Take note that venomous snakes do not
always inject venom when they strike, and a veterinarian must first
determine whether the dog has been envenomated. Next, the veterinarian
must establish the degree of envenomation. In mild cases, the
veterinarian may only give the dog painkillers. In serious cases,
fluid therapy may be required to restore blood pressure, and the
doctor injects epinephrine or corticosteroids and antihistamines to
treat allergic reaction and swelling. Nose and head bites are
dangerous because swelling may cut off nasal or tracheal air passages.
Anti-venom is seldom administered to
dogs except in very serious cases, mainly because there is a good
chance of recovery without the administration of anti-venom. In
addition, there is also a risk of allergic reaction to the anti-venom.
The use of anti-venom is also limited by its prohibitive costs. Up to
five vials may be required to treat most cases. If you are uncertain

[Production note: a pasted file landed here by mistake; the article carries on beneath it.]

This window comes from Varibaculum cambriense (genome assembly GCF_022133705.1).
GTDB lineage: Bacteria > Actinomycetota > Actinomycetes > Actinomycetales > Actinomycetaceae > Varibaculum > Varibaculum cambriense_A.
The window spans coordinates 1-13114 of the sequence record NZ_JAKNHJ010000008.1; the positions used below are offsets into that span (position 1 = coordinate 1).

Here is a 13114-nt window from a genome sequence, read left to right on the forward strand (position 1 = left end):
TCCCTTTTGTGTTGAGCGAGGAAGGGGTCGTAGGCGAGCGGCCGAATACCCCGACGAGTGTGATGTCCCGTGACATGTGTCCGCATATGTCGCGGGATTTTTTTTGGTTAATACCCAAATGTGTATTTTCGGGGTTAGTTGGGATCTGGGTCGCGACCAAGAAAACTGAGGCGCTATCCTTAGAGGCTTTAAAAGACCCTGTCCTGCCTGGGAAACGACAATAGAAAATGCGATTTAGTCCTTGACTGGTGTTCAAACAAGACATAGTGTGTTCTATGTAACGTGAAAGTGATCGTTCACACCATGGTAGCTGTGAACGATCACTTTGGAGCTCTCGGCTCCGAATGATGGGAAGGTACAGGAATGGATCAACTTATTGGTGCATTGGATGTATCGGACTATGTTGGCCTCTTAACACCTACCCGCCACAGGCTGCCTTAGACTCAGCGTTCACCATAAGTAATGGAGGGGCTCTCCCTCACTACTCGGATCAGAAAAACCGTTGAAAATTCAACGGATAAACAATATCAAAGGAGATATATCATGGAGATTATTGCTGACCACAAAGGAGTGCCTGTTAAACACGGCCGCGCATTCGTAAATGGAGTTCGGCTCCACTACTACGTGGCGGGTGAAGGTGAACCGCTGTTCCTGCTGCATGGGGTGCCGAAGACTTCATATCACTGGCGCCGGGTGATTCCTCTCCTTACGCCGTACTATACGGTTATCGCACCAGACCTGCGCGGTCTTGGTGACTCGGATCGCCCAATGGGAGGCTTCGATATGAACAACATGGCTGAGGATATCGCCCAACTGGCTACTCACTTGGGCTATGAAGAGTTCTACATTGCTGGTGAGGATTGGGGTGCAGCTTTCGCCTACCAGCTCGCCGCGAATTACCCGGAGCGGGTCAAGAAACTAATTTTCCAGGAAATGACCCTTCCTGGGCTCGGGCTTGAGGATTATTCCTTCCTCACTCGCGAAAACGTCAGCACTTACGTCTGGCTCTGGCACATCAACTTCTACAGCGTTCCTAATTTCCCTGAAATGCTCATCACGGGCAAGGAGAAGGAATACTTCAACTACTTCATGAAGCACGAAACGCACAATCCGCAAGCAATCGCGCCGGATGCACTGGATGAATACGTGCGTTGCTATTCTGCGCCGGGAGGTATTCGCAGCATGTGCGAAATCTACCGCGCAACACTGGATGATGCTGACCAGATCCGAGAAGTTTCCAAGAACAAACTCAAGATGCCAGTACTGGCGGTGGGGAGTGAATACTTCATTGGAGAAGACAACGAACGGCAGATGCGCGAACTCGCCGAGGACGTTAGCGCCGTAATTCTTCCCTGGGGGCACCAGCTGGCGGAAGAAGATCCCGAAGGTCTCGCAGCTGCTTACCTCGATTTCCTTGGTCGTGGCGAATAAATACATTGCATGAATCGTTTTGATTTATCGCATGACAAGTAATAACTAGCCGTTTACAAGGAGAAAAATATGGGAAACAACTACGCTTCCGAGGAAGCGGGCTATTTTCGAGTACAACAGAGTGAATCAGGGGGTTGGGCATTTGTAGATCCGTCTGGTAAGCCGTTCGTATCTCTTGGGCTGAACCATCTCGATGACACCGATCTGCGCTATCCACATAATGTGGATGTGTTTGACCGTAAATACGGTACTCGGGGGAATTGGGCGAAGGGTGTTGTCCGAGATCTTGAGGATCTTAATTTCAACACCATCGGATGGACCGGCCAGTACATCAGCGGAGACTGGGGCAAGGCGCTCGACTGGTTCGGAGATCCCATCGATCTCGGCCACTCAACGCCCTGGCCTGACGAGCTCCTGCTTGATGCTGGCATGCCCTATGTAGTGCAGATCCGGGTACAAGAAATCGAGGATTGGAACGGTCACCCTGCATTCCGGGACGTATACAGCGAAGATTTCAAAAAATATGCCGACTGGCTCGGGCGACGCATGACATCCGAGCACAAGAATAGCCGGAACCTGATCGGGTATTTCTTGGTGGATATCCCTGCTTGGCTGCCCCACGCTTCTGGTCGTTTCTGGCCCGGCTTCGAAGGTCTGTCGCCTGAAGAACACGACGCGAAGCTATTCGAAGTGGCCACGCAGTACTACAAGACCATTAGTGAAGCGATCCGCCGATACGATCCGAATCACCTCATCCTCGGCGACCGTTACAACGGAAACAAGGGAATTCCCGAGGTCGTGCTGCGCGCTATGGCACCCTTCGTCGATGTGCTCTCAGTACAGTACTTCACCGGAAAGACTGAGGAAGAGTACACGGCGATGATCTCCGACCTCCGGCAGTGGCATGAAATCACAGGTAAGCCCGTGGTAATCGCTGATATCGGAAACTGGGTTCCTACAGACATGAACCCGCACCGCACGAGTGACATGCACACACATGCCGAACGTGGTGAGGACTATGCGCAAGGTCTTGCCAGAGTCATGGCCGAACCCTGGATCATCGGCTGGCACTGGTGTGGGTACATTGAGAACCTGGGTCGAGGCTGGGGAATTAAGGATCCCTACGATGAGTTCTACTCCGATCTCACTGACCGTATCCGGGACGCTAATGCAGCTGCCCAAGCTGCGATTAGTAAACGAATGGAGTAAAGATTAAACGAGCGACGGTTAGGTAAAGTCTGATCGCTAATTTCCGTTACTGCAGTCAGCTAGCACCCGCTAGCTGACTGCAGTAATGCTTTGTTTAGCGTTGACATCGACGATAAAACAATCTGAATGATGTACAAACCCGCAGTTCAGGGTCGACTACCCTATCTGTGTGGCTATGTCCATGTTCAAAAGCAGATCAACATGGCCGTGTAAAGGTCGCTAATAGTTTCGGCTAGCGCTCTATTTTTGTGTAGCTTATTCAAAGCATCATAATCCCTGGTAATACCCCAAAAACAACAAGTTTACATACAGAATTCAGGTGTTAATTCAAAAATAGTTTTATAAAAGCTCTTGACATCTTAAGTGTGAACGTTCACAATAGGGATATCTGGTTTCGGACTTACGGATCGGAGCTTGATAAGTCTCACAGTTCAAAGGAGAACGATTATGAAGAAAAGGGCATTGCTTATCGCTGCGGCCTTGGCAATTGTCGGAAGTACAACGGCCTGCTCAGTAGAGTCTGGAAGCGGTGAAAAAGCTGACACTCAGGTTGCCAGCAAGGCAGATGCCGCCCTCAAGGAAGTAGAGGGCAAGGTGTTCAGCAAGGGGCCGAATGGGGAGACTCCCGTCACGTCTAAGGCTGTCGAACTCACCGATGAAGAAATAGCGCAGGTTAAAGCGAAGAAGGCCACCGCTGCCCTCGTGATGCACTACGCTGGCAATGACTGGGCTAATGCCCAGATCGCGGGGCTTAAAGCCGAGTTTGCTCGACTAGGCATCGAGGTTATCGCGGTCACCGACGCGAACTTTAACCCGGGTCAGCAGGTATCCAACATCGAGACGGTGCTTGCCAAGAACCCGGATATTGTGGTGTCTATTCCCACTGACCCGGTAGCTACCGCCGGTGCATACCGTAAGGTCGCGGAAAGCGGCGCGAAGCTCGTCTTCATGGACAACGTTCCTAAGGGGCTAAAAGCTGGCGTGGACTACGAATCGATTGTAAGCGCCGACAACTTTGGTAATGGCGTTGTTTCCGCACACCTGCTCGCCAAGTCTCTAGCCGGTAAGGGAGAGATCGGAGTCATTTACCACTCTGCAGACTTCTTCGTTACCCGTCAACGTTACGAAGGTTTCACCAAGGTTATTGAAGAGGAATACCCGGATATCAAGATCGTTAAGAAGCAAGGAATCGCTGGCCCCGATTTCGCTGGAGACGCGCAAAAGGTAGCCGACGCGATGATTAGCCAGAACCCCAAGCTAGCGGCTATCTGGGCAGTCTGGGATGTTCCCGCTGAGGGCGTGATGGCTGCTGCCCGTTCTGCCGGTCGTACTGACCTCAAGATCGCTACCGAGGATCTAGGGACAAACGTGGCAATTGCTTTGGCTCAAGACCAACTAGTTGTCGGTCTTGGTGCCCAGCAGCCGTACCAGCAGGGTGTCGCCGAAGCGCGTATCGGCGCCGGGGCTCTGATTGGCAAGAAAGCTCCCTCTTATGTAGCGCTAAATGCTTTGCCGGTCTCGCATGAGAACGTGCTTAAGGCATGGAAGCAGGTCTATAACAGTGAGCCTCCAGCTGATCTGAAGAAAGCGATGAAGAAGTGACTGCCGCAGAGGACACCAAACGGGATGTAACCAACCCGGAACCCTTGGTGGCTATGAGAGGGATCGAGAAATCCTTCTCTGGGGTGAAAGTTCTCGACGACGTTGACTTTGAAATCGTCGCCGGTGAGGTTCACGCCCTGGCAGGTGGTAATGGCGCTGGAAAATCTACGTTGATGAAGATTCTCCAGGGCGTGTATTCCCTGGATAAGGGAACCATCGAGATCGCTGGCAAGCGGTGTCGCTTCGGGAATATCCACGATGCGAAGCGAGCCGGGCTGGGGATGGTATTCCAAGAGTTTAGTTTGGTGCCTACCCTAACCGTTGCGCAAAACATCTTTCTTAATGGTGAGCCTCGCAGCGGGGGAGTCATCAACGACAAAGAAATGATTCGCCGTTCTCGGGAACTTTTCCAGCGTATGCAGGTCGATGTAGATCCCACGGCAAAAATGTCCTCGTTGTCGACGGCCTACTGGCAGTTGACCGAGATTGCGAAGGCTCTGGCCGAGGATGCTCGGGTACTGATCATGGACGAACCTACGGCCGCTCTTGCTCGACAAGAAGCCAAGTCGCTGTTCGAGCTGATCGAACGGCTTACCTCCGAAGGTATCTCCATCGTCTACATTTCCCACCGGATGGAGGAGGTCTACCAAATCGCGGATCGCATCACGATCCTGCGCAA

if a venomous snake has bitten your dog, observe for signs of severe
asymmetrical swelling or pain which may occur immediately or may not
be visible for up to two hours.
Keep dogs and other pets on leashes at
all times. Dogs love nosing around; rattlesnakes may feel threatened
and may bite in self-defense. If you know an area where there are
records of massasauga sightings, or where you have seen or heard
massasaugas in the past, do not let the animal wander near such sites
off leash. Remember that the quick recovery of your family pet from
venomous snakebite depends on prompt veterinary treatment.
Learn to identify local snakes in your
area. This knowledge will increase your own awareness of snakes and
may help you to correctly identify snakes involved in snakebites. The
Toronto Zoo hosts workshops at the zoo twice a year, and other
recovery team members can provide a workshop for your cottager
association annual or special meetings (contact the Toronto Zoo – see
contacts in Section 7).
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